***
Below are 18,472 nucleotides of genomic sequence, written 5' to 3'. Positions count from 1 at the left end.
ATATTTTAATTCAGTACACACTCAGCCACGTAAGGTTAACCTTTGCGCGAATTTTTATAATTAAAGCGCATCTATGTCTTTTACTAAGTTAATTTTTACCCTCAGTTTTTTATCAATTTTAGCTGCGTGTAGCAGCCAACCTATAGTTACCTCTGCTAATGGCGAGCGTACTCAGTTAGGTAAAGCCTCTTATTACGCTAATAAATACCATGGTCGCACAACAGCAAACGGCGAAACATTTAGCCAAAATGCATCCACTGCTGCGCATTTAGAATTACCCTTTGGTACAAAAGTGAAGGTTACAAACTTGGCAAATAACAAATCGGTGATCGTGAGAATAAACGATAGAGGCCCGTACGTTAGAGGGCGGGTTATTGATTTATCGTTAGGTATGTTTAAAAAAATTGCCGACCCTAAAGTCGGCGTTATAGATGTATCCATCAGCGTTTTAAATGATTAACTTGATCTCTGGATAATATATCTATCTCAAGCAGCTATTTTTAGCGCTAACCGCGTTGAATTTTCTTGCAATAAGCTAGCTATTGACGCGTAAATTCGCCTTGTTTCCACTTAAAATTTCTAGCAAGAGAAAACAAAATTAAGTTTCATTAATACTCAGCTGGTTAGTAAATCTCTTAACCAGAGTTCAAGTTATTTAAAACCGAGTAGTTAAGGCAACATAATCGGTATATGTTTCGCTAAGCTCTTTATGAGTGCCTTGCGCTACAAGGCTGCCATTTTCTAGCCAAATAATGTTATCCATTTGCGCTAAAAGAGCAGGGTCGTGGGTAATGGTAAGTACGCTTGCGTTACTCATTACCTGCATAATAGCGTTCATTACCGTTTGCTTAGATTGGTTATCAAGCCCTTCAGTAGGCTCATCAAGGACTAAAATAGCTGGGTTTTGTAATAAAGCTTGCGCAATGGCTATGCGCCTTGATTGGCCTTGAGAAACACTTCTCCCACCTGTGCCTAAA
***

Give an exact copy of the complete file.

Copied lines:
Below are 18,472 nucleotides of genomic sequence, written 5' to 3'. Positions count from 1 at the left end.
ATATTTTAATTCAGTACACACTCAGCCACGTAAGGTTAACCTTTGCGCGAATTTTTATAATTAAAGCGCATCTATGTCTTTTACTAAGTTAATTTTTACCCTCAGTTTTTTATCAATTTTAGCTGCGTGTAGCAGCCAACCTATAGTTACCTCTGCTAATGGCGAGCGTACTCAGTTAGGTAAAGCCTCTTATTACGCTAATAAATACCATGGTCGCACAACAGCAAACGGCGAAACATTTAGCCAAAATGCATCCACTGCTGCGCATTTAGAATTACCCTTTGGTACAAAAGTGAAGGTTACAAACTTGGCAAATAACAAATCGGTGATCGTGAGAATAAACGATAGAGGCCCGTACGTTAGAGGGCGGGTTATTGATTTATCGTTAGGTATGTTTAAAAAAATTGCCGACCCTAAAGTCGGCGTTATAGATGTATCCATCAGCGTTTTAAATGATTAACTTGATCTCTGGATAATATATCTATCTCAAGCAGCTATTTTTAGCGCTAACCGCGTTGAATTTTCTTGCAATAAGCTAGCTATTGACGCGTAAATTCGCCTTGTTTCCACTTAAAATTTCTAGCAAGAGAAAACAAAATTAAGTTTCATTAATACTCAGCTGGTTAGTAAATCTCTTAACCAGAGTTCAAGTTATTTAAAACCGAGTAGTTAAGGCAACATAATCGGTATATGTTTCGCTAAGCTCTTTATGAGTGCCTTGCGCTACAAGGCTGCCATTTTCTAGCCAAATAATGTTATCCATTTGCGCTAAAAGAGCAGGGTCGTGGGTAATGGTAAGTACGCTTGCGTTACTCATTACCTGCATAATAGCGTTCATTACCGTTTGCTTAGATTGGTTATCAAGCCCTTCAGTAGGCTCATCAAGGACTAAAATAGCTGGGTTTTGTAATAAAGCTTGCGCAATGGCTATGCGCCTTGATTGGCCTTGAGAAACACTTCTCCCACCTGTGCCTAAA